More double diamonds and a single black can be found off Ridge Road, including Coolers, Doug’s Run, Oil Can and Beer Belly. And you’re going to need a beer afterward, because these runs are extremely advanced. Don’t even try them without a buddy to back you up.

Red’s terrain park offers jumps, jibs and park-wide sound system. A variety of rail features include kinks, a rainbow, flat downs, boxes and street rails.

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Red Mountain may be the last great undiscovered ski resort

Skier glides through deep powder and snow ghosts at Red Mountain. (Photo by Francois Marseille courtesy of Red Mountain)

Skier glides through deep powder and snow ghosts at Red Mountain. (Photo by Francois Marseille courtesy of Red Mountain)

By Staff Writer Richard Irwin

Many call it the last great undiscovered ski resort in North America. And with its latest expansion, Red Mountain certainly is poised to become one of the largest.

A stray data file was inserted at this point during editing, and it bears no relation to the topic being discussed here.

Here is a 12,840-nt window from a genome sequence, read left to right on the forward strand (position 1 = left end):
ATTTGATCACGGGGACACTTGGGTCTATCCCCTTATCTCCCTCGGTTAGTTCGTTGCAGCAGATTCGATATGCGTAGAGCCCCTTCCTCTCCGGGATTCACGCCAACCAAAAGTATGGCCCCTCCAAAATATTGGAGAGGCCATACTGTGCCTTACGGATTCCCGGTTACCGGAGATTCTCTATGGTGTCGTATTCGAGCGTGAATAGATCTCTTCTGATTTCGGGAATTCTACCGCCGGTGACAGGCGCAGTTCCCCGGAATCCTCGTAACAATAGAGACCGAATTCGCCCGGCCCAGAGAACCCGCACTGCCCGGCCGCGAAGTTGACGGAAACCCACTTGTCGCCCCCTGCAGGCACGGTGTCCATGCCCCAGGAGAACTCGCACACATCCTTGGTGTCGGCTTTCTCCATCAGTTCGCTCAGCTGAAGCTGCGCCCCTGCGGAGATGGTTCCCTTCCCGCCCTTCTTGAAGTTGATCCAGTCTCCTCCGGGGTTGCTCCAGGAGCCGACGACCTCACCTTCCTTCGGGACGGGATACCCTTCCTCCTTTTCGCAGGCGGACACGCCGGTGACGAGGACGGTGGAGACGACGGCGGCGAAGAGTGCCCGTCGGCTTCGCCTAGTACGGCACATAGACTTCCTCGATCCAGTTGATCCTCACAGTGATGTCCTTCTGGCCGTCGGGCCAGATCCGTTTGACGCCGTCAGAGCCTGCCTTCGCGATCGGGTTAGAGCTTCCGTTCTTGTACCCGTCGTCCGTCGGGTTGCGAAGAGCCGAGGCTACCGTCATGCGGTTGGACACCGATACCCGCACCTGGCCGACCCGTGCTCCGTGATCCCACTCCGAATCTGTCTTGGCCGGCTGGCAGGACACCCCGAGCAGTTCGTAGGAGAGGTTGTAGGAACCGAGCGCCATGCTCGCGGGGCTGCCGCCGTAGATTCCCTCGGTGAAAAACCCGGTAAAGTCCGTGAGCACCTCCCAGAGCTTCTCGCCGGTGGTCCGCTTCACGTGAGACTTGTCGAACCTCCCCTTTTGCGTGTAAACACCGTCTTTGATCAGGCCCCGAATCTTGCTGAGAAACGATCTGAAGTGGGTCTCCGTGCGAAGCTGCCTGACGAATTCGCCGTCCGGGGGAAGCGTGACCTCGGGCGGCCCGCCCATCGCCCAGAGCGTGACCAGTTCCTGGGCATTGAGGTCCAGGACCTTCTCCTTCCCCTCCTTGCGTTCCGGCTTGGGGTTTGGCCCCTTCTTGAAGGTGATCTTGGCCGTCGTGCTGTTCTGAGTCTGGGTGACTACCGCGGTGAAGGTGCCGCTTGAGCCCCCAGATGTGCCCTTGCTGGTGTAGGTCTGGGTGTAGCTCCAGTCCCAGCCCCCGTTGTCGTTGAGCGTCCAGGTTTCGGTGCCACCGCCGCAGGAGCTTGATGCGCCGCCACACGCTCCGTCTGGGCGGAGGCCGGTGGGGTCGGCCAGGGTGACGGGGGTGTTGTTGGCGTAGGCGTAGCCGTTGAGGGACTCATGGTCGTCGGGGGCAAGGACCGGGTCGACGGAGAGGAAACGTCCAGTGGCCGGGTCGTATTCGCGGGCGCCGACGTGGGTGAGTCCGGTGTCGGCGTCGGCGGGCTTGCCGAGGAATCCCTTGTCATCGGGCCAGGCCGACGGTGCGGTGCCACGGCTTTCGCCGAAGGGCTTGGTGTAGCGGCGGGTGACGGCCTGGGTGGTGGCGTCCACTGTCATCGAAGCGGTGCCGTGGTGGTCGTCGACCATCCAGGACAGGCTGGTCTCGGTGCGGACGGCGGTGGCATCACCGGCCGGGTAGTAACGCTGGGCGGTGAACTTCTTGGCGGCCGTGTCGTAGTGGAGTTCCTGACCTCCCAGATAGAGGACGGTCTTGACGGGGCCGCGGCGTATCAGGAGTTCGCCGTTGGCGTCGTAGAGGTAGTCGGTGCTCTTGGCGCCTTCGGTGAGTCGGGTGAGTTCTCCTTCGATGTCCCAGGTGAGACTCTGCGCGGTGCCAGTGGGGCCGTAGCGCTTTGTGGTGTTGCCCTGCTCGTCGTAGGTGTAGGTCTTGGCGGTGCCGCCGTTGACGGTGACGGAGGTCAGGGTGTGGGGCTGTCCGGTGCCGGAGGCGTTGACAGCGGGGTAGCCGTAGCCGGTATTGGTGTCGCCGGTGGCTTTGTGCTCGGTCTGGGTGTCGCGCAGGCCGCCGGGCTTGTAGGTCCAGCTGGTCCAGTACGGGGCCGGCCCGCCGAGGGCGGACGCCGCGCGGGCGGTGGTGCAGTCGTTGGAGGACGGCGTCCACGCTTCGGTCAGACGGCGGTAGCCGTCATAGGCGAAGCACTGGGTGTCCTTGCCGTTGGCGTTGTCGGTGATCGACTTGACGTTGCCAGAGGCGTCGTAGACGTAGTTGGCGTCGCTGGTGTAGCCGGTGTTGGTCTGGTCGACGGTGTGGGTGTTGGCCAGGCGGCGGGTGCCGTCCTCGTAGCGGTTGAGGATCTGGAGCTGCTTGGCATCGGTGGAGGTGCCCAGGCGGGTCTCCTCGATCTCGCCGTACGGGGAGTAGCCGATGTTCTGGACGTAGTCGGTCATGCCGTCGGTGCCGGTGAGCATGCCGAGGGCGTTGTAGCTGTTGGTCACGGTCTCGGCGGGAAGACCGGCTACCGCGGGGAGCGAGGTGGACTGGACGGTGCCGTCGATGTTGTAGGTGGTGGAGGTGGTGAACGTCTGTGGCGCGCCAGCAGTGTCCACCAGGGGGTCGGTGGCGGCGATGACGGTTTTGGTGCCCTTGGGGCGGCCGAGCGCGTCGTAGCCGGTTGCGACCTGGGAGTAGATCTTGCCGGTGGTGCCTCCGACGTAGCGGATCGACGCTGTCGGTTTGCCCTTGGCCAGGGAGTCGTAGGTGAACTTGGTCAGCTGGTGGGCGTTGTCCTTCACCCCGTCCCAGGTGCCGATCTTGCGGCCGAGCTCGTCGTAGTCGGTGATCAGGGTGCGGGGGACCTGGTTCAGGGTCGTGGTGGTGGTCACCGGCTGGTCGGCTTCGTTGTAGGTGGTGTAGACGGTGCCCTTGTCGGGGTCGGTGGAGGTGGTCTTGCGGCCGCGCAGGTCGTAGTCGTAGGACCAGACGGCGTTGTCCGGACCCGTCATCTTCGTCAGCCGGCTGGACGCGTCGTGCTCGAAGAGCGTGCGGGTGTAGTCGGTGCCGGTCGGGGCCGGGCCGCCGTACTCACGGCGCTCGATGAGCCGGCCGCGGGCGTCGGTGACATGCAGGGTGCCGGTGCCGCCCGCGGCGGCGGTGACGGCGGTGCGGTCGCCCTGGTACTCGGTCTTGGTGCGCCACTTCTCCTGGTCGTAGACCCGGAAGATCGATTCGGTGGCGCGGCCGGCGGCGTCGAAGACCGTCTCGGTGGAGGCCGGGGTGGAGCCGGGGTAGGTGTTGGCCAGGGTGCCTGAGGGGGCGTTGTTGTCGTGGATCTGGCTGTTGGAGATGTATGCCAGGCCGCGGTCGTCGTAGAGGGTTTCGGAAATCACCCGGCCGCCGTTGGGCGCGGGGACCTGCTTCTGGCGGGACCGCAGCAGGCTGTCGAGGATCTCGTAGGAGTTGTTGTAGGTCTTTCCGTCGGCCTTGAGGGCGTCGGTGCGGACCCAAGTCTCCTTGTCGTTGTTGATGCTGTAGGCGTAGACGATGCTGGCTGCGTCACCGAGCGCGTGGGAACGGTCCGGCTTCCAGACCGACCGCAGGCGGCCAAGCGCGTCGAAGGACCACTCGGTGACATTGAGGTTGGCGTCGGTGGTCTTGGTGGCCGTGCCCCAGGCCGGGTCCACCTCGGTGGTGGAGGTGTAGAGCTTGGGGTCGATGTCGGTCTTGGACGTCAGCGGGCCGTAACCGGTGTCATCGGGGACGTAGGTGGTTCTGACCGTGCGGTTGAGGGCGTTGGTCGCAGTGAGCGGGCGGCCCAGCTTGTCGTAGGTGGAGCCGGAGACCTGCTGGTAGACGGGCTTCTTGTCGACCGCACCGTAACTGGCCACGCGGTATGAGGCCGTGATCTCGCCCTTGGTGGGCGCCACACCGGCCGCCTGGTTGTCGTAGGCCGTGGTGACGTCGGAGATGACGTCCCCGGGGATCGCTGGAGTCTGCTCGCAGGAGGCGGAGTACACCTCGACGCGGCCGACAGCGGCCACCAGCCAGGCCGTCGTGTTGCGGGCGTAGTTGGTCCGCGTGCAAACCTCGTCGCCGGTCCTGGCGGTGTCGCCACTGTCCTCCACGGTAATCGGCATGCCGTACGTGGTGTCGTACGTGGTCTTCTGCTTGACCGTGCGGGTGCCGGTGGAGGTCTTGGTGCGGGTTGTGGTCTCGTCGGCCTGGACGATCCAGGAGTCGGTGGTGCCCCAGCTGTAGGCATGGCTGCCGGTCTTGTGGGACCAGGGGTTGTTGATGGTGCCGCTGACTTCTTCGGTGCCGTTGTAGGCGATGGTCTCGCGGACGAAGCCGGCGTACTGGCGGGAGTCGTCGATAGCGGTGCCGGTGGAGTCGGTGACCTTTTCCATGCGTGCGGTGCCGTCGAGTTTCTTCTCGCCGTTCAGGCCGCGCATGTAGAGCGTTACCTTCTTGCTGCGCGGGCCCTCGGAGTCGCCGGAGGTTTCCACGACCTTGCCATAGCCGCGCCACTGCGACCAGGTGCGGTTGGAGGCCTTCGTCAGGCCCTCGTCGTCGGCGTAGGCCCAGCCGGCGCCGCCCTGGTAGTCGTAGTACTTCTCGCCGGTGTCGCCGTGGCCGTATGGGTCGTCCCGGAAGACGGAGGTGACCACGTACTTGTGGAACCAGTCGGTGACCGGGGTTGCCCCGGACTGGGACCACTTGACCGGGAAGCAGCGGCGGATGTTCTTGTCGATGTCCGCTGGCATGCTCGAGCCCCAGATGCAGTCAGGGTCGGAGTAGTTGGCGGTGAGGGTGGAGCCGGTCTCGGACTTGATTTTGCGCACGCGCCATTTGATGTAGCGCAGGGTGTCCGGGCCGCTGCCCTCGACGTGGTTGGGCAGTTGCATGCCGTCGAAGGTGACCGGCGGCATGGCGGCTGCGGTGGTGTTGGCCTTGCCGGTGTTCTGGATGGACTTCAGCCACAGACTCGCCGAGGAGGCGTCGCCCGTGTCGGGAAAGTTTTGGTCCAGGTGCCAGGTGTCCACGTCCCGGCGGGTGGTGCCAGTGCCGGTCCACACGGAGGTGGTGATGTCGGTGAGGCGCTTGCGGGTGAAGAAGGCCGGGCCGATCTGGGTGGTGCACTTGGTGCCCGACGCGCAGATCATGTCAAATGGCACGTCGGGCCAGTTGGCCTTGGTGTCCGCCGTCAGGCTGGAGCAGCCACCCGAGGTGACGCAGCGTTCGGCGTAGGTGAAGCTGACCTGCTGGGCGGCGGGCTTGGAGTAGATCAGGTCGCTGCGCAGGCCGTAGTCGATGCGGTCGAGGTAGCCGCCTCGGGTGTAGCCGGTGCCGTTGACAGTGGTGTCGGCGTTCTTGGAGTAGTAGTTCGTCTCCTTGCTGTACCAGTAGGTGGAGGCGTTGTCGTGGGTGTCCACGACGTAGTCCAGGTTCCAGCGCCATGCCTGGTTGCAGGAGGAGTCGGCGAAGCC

The British Columbia resort is adding another mountain and 1,000 acres of terrain. That’s on top of the two mountains and 1,685 acres that it already has.

“The scale of this expansion is a true game-changer for Red Mountain Resort and for the community of Rossland,” said resort CEO and owner Howard Katkov of San Diego. “We’ve consciously kept a low profile while we diligently readied ourselves for this massive expansion.”

Katkov said the resort management has been improving the facilities and accommodations with a $50 million investment over the last eight years.

“Now we’re truly ready for prime time,” he said.

The addition of Grey Mountain alone is close to the size of Mt. Baker Ski Area in Washington. The total acreage will make Red larger than Jackson Hole, Wyo. And the resort will join the top 3 percent of North American ski resorts with 2,682 acres of skiable acres.